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The art of constructing automatic theaters dates from the classical period. Aristotle describes them as
“automata-miracles” that surprised the viewers who did not know how they were moved. Automata were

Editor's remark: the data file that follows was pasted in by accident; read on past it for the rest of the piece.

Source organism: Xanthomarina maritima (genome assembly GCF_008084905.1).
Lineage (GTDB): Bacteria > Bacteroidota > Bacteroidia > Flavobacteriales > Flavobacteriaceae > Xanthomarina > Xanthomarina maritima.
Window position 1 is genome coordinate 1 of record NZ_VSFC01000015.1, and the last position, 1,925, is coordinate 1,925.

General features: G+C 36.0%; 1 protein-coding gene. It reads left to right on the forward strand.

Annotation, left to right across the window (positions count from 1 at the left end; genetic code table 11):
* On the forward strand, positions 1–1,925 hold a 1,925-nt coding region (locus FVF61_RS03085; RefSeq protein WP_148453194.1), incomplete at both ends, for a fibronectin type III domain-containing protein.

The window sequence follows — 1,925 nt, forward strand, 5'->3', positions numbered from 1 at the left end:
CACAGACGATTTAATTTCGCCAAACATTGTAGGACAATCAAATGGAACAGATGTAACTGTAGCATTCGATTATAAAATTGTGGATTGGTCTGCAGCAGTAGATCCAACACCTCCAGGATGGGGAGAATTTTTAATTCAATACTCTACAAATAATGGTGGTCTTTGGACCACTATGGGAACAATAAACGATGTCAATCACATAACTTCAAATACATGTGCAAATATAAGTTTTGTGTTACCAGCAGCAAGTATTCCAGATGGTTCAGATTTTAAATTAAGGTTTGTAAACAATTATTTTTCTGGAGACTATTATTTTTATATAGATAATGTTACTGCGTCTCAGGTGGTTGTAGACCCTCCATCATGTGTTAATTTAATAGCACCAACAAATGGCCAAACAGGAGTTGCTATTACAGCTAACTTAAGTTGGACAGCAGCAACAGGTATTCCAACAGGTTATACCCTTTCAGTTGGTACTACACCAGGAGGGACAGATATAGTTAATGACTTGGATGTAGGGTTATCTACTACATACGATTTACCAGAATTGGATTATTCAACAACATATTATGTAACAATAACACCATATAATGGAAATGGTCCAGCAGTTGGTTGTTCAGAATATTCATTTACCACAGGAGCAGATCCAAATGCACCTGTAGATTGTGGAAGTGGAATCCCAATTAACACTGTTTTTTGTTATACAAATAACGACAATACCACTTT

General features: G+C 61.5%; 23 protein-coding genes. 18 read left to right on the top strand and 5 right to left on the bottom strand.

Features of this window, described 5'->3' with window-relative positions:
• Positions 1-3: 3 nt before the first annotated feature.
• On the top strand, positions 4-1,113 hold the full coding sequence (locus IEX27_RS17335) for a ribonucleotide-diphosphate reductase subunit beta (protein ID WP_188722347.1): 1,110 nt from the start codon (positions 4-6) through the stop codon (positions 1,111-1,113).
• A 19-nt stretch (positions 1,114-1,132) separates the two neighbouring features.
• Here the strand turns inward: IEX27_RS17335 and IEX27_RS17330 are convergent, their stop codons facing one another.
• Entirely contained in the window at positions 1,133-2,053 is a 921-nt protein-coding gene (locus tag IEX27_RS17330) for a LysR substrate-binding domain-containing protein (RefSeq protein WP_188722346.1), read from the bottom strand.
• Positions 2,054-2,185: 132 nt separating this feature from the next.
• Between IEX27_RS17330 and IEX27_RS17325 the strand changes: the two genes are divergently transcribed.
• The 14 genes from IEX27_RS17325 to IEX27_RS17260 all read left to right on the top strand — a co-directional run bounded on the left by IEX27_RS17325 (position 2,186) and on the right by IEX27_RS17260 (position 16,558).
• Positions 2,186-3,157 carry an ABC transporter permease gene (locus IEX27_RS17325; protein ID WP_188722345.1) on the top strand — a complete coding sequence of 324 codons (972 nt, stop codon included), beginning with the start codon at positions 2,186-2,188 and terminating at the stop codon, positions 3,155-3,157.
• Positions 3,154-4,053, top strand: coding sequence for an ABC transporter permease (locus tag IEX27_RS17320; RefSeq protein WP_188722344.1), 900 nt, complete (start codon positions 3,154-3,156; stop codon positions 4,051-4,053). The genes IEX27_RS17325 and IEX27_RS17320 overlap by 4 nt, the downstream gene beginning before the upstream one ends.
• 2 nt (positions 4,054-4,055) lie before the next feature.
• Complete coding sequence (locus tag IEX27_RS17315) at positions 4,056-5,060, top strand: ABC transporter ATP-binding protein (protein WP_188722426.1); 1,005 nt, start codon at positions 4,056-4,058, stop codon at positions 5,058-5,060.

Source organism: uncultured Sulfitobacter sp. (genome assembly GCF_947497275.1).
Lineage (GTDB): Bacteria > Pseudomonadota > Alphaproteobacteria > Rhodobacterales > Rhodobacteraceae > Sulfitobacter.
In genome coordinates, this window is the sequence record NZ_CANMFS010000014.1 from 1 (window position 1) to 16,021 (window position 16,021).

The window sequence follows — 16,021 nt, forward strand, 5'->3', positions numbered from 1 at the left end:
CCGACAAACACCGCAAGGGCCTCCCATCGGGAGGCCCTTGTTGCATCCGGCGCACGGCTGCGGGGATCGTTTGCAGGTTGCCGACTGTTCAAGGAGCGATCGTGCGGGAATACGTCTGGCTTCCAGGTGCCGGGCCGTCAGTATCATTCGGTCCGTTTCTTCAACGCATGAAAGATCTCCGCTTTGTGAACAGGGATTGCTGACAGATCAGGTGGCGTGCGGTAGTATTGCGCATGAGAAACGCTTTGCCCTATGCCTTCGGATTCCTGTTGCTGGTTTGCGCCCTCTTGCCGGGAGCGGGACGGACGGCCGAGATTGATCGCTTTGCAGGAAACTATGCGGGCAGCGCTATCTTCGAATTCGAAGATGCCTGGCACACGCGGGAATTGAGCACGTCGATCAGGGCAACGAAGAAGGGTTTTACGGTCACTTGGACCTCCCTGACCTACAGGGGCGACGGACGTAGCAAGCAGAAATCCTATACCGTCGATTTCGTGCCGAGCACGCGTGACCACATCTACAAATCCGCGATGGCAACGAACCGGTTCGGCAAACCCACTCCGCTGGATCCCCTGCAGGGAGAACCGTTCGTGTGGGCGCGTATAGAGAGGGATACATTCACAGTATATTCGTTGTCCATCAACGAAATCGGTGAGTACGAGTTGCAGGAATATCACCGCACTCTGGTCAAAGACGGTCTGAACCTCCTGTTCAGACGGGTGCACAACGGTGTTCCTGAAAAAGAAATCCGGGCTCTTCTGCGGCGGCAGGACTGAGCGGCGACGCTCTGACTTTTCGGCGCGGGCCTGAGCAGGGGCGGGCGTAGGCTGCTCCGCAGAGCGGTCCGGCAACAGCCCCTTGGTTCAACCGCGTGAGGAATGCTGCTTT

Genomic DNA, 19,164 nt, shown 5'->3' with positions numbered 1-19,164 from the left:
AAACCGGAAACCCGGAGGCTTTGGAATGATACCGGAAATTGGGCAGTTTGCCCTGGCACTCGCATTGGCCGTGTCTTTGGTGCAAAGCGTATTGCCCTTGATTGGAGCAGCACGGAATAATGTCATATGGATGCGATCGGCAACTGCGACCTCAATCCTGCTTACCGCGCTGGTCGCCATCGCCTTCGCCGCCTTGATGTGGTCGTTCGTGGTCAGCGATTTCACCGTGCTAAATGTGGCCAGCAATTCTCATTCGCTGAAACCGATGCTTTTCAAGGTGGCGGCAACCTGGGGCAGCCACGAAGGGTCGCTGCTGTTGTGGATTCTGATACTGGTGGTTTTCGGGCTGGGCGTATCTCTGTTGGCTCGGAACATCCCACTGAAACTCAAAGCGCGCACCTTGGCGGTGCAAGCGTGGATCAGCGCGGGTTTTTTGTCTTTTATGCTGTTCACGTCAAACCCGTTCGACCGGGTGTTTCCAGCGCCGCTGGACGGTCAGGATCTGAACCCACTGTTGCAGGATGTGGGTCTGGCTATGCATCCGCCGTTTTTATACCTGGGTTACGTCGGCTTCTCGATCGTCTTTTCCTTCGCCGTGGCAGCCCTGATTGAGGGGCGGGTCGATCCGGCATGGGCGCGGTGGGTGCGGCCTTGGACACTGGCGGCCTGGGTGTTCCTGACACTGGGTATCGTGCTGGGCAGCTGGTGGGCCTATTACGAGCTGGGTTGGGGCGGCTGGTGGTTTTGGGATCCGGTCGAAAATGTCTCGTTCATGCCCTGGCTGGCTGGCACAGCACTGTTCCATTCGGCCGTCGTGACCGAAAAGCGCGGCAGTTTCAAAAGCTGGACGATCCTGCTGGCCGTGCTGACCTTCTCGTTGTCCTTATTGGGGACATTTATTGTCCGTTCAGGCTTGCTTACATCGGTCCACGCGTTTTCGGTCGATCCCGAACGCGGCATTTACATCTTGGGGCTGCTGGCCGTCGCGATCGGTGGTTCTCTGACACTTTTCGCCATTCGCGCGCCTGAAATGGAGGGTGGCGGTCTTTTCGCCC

considered the most impressive among the numerous technological achievements in the Hellenistic period, since their functions required knowledge in all fields of engineering. The manufacturers of automatic theaters presented the plot of a myth using animation, sound and photorealism, and competed with each other for the most beautiful and realistic representation. Heron of Alexandria documented the automatic theater of Philo of Byzantium (3rd c. B.C.), which he considered the best of all in his “Automatopoietica” treatise. Heron provides detailed construction instructions and describes the automatic operation of Nauplius’ myth (an “episode” of the popular Trojan War “series”, “directed” by Philon).

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